COVID-19 update: Coronavirus found in sperm samples, Chinese doctors say
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The study, published in JAMA Network Open, involved 38 patients undergoing treatment for severe COVID-19 disease at Shangqiu Municipal Hospital in Henan province, Science Alert reported.
About 16% of them had evidence of the coronavirus in their semen, the team reported in the journal JAMA Network Open. About a quarter of them were in the acute stage of infection and nearly 9% of them were recovering, the team reported.
"We found that SARS-CoV-2 can be present in the semen of patients with COVID-19, and SARS-CoV-2 may still be detected in the semen of recovering patients," Diangeng Li of Chinese People's Liberation Army General Hospital in Beijing and colleagues wrote, CNN reported.
The researchers said that while the findings were preliminary, and based on only a small number of infected men, more research is needed to see whether sexual transmission might play a role in the Covid-19 pandemic.
“Further studies are required with respect to the detailed information about virus shedding, survival time and concentration in semen,” The Guardian quoted the team’s writing in a study published in the Journal of the American Medical Association.
|Out of 38 men with the disease, six tested positive for coronavirus in their semen (Photo: Getty Images)|
No need to freak out
As reported by Science Alert, the testes, along with the eyes, placenta, foetus and central nervous system, are considered to be "immunoprivileged sites", which means they are protected from severe inflammation associated with an immune response.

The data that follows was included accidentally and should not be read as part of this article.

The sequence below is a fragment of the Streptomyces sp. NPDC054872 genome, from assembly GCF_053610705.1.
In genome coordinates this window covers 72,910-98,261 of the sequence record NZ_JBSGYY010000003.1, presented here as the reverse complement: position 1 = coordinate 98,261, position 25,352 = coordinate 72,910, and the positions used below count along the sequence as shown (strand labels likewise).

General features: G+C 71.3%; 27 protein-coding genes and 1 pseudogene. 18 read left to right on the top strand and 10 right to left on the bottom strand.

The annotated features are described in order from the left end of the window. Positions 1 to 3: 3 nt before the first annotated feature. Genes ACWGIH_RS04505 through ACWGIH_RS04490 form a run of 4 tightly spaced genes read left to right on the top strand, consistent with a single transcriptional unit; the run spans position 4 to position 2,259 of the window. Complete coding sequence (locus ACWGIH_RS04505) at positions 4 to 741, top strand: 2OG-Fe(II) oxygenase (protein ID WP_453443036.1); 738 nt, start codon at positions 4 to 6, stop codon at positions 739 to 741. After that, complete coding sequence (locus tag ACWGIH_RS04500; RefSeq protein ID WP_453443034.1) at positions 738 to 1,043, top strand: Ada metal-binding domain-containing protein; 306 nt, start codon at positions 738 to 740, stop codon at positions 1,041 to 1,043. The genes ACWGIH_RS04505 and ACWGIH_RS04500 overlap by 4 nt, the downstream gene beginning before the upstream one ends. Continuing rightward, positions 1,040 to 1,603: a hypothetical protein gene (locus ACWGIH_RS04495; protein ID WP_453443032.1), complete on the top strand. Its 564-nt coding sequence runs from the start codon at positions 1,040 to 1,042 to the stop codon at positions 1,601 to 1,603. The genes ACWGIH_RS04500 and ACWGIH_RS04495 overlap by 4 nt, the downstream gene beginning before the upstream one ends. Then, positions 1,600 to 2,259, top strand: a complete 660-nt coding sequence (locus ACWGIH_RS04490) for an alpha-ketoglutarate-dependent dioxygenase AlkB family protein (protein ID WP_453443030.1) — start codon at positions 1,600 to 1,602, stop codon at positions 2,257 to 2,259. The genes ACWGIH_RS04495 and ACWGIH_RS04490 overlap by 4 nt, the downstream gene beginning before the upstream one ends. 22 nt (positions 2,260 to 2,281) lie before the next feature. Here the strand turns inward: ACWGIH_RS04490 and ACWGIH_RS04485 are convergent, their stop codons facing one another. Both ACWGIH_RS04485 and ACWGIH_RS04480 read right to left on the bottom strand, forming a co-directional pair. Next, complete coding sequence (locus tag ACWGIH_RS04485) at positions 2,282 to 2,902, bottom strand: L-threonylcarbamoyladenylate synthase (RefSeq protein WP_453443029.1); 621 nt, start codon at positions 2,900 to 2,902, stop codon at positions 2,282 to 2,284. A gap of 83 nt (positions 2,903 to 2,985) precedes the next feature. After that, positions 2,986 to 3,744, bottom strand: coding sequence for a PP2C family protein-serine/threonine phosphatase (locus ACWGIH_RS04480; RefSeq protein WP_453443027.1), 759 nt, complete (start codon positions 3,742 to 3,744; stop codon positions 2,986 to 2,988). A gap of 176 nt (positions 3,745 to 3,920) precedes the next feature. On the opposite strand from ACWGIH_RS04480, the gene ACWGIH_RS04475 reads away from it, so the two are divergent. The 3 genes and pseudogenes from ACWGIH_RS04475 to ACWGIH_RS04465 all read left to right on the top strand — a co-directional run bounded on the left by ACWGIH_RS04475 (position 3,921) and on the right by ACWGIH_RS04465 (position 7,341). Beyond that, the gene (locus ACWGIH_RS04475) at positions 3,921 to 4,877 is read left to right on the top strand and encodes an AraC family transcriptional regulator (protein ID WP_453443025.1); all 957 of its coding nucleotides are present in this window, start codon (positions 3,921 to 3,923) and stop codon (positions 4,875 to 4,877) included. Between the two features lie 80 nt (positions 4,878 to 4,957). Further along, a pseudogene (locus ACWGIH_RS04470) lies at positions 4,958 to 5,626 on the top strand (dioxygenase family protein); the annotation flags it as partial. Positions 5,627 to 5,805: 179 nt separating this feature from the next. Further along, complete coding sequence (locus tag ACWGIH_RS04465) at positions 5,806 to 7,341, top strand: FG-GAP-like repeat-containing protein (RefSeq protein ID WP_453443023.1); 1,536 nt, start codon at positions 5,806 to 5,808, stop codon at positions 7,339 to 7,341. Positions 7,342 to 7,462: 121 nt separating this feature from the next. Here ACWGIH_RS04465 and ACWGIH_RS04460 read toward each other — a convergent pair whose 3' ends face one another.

This is probably an evolutionary adaptation that protects vital structures. So these are niches where viruses may be protected from the host immune response.
Immunoprivileged sites gained attention as places where viruses can persist after disease recovery during the 2013-16 West African Ebola virus outbreak.
Ebola virus remained detectable in the semen of some survivors for more than three years and Ebola virus transmission through sexual intercourse can occur months after the patient has recovered.
"If it could be proved that SARS-CoV-2 can be transmitted sexually in future studies, sexual transmission might be a critical part of the prevention of transmission," CNN quoted the team’s writing.
"Abstinence or condom use might be considered as preventive means for these patients. In addition, it is worth noting that there is a need for studies monitoring fetal development. Therefore, to avoid contact with the patient's saliva and blood may not be enough, since the survival of SARS-CoV-2 in a recovering patient's semen maintains the likelihood to infect others."
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